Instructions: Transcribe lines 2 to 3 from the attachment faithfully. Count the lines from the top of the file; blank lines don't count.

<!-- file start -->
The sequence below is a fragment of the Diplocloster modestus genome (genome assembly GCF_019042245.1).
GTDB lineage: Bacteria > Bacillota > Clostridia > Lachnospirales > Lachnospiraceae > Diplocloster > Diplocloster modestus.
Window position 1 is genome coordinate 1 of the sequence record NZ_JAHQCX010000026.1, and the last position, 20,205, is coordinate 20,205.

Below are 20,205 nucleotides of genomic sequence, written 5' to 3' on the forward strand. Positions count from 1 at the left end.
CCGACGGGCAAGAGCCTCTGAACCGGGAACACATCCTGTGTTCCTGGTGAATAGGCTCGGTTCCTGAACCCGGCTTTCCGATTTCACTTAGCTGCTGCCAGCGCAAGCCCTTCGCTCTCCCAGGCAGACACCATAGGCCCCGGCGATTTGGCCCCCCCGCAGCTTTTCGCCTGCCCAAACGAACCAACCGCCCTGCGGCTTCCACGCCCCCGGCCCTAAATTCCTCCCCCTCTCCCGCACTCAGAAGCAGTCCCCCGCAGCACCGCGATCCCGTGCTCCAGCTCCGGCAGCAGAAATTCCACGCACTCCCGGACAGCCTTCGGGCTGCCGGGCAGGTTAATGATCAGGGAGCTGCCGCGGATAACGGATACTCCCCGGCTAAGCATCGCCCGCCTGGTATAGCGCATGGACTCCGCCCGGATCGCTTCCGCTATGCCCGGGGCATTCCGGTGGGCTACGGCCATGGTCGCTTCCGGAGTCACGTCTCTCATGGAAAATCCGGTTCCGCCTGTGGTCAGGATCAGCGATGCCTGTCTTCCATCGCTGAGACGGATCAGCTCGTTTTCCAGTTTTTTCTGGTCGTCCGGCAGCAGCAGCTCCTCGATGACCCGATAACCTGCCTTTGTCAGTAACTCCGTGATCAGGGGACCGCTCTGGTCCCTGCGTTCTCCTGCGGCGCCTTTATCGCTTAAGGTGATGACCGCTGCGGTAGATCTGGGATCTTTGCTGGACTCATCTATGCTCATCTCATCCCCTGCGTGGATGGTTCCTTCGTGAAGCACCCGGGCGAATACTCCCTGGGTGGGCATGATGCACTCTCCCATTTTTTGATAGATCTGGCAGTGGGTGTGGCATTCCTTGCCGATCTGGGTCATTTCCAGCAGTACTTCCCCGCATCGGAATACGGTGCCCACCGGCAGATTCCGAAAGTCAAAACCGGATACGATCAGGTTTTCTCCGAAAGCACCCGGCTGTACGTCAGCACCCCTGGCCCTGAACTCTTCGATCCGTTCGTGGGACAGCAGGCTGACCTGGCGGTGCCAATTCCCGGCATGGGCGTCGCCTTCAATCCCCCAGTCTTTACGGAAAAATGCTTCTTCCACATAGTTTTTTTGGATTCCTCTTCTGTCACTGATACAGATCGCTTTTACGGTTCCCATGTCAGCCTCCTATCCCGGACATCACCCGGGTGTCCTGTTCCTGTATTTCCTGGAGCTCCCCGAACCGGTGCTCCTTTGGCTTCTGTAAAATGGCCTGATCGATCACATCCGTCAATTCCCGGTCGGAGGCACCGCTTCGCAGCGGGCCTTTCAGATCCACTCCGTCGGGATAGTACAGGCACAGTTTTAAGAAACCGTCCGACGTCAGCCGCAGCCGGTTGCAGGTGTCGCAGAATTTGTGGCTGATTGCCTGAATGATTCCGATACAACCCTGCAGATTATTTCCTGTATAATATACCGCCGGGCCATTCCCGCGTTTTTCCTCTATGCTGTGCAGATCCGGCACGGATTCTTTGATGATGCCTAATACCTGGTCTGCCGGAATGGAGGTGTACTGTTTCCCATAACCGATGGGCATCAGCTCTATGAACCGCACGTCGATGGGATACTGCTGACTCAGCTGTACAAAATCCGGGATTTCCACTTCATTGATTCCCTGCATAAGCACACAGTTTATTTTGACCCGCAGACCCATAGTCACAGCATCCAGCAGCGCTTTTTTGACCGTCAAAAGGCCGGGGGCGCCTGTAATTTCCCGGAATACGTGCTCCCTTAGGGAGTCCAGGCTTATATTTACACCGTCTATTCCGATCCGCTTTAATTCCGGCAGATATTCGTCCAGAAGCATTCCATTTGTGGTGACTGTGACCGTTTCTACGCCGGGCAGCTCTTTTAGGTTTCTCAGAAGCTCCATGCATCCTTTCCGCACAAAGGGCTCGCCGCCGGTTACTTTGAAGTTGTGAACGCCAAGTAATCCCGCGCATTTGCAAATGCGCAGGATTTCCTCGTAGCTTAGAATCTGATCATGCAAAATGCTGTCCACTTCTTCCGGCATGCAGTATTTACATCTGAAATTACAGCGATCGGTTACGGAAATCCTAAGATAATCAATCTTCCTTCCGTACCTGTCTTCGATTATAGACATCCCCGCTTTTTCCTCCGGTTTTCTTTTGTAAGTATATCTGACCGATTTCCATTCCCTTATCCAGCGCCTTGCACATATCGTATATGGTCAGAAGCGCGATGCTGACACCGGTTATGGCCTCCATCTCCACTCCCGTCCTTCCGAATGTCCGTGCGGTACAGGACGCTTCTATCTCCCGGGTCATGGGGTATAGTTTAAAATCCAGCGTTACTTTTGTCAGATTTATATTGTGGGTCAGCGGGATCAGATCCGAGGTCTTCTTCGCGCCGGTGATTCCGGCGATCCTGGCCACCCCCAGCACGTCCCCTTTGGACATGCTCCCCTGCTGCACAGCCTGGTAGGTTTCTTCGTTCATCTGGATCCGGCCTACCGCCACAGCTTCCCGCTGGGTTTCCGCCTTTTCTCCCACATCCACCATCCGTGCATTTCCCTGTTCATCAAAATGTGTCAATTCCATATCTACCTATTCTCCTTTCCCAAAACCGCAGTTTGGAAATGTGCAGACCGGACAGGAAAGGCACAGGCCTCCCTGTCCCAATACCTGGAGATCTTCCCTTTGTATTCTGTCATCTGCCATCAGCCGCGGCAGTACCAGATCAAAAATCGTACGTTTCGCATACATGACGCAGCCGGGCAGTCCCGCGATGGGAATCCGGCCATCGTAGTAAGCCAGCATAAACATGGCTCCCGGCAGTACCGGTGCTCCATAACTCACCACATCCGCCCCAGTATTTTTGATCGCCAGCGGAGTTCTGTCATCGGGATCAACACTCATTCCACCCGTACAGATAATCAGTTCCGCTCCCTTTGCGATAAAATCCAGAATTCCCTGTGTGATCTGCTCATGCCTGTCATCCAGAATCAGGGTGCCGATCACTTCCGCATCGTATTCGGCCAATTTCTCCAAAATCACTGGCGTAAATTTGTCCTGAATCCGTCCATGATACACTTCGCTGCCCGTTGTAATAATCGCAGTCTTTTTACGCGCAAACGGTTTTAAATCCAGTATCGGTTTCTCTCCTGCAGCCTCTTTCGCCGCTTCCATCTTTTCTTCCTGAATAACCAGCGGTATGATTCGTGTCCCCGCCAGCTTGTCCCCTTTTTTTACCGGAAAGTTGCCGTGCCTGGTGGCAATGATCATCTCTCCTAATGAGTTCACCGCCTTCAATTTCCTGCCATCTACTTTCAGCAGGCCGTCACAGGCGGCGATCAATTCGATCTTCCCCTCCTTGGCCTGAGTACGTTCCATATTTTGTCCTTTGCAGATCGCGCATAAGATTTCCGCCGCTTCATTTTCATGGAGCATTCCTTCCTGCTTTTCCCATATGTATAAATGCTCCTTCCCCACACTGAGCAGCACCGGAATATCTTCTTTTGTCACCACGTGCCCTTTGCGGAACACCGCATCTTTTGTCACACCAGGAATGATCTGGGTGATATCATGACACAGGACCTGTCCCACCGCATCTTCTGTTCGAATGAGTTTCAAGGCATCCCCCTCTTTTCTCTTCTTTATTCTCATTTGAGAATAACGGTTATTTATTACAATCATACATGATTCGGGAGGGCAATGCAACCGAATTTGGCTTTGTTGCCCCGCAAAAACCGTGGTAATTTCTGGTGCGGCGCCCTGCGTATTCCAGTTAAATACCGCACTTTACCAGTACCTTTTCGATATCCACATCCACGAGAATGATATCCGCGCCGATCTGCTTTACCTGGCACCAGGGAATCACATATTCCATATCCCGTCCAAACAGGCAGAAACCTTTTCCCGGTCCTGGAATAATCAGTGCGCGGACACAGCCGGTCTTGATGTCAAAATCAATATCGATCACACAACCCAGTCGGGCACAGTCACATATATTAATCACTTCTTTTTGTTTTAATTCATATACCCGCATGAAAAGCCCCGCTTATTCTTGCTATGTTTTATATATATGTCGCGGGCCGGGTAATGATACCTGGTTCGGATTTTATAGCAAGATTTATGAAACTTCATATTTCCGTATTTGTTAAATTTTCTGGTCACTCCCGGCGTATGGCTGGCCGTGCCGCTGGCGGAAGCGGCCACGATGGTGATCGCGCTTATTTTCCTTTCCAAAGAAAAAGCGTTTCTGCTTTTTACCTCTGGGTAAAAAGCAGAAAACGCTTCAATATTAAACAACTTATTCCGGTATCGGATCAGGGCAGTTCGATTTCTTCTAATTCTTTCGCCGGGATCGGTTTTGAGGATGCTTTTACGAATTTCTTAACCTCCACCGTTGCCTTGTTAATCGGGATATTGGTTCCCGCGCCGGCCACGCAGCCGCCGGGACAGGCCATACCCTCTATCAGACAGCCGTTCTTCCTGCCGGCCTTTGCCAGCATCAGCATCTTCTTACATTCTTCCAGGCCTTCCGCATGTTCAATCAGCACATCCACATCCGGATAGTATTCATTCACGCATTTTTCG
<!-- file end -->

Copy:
GTDB lineage: Bacteria > Bacillota > Clostridia > Lachnospirales > Lachnospiraceae > Diplocloster > Diplocloster modestus.
Window position 1 is genome coordinate 1 of the sequence record NZ_JAHQCX010000026.1, and the last position, 20,205, is coordinate 20,205.